RMK: It can be very difficult—especially when you are starting off. That’s when you need the biggest voice. You are essentially creating your look at that point. It can be tough, and I always stress that with assistants. If you have a strong idea and you approach an agency, they might say, “Look, we want this kind of photo.” In order to do what your team wants to do, what the agency wants you to do for the model, and what you want to do, you might have to do three photo shoots that day. The agency might want something super clean on a white background; shoot that in the morning. The team might want to do some weird hats that you just aren’t feeling, but you do it to give them their photos. It’s give and take because you are working with a bunch of other people. You shouldn’t be thinking, “Me, me, me, me.” After a while you build out of that stage and people are like, “Ok I get what you are going for and I want to work with you on that.” Then you don’t need to do the funny hats or shoot the girl against a white wall.

CR: When you are working with a client, where does a concept originate?

RMK: A lot of the time, fashion editors will approach me and say, “Hey, there is a celebrity we want to shoot, these are the clothes we are thinking.” Sometimes I come up with a concept, and pitch and shoot it. Sometimes a fashion editor will have a concept. Sometimes the magazine will have a concept. Sometimes we will shoot something for fun and then that will turn into the concept. There is no specific way that things happen. It comes down to who the client is, and how much of a budget they have. The budget determines how much of a say they have. The larger the budget, the more control they have; the smaller the budget, the less control they have.

CR: Where is bulk of your work coming from these days?

RMK: Most of my work now is fashion and beauty print advertising. A couple of years ago, I was very busy with catalogs, but most of that has turned digital. I try not to not take jobs that require an excessive number of shots unless it is someone I really want to work with. Some designers will do look books that I really like—then it is more like image making than an assembly line-type thing.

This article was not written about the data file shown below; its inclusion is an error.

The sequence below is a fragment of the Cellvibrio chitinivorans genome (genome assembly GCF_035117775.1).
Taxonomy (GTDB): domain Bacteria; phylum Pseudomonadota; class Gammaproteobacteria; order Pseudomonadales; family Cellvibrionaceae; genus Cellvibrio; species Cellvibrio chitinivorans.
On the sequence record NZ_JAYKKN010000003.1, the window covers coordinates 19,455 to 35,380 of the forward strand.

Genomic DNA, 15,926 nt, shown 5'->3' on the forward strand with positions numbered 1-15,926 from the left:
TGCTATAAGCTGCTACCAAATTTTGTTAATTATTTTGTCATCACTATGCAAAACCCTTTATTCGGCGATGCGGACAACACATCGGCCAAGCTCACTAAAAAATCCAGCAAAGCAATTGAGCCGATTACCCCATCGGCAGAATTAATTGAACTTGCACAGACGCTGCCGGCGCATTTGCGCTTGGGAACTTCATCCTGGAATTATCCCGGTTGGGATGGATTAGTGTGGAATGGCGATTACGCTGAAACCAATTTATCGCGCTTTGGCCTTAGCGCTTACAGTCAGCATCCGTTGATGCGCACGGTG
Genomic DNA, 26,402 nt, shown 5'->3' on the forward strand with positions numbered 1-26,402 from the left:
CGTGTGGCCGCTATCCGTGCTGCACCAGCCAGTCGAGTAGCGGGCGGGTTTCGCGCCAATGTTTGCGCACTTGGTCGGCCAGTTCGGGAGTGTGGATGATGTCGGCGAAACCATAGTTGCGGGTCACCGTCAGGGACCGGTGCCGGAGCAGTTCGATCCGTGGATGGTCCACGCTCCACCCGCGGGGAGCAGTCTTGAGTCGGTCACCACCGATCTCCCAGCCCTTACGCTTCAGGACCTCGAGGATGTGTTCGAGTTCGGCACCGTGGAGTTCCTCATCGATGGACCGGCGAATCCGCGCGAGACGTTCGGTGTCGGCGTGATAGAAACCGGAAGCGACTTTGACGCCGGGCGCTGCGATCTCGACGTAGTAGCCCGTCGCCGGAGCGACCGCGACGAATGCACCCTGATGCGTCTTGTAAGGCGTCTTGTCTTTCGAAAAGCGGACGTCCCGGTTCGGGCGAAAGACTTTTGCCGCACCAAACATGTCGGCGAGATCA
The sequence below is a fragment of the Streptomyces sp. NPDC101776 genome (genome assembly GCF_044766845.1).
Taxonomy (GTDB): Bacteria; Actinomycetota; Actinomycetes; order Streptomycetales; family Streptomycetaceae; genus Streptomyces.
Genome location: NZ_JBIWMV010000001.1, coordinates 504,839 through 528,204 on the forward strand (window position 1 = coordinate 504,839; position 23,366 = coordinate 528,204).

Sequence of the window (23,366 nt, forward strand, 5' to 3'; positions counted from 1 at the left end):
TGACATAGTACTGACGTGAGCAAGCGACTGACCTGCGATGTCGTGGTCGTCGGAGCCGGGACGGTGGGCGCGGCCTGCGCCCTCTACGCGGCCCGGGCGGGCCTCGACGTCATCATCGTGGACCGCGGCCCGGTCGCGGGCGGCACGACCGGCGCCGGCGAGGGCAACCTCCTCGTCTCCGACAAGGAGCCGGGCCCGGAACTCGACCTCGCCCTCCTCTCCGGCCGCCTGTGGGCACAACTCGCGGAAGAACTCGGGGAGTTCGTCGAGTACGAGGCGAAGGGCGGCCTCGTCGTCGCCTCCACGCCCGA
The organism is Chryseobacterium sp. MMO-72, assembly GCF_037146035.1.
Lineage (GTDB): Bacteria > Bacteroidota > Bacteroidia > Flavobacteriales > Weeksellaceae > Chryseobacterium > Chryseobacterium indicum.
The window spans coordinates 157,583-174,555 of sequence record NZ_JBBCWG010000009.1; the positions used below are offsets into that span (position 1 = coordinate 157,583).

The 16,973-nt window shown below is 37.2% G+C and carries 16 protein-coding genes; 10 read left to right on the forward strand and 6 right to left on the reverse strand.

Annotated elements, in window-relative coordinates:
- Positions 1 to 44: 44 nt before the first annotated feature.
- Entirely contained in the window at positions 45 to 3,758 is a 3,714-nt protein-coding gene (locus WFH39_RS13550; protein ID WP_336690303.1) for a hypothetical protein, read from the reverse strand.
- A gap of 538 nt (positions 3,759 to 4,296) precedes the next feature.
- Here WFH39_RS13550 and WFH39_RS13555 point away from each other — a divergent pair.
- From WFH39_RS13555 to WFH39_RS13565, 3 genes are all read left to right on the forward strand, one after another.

CR: The transition from unpaid to paid work seems like the most difficult step for fashion photographers getting started.

RMK: I know people who used to be shooting $5,000-a-day catalog jobs, and are now doing them for free because they want the exposure. But that ends up turning photography into just a hobby, because there will be no jobs if everyone is shooting for exposure. The middle ground is disappearing. You have photographers at the top getting paid a lot and then you have photographers at the bottom doing work for free.

I have a friend who is doing pretty well finding those middle ground jobs, but at the same time I kind of nudge him sometimes to be like “Hey, this price is too low.” You shouldn’t be bringing in $20,000 worth of gear, shooting at a very low rate, and doing all the retouching for basically nothing. If you break some of those types of jobs down, you end up working for like $5 an hour. You spend two days shooting, three days retouching, formatting files, and color correcting, then you are spending time on the phone with the client. If you make $1,000, it sounds like a good thing, but you just spent a week and a half working.

On the other hand, you could go and assist for a day. To me that is a much better thing because, at the end of the day, you’re done. And you are able to work on your stuff in the meantime until you get jobs where people pay more. But rates have dropped significantly. E-com rates that used to be $3,500-5,500 a day are now like $400. You are going to go shoot mind-numbing work for an assistant rate and kill your creativity. I think you are much better off being on set, and seeing something creative happen then being in a studio slave-laboring away. You are being a button pusher at that point. You aren’t really making pictures.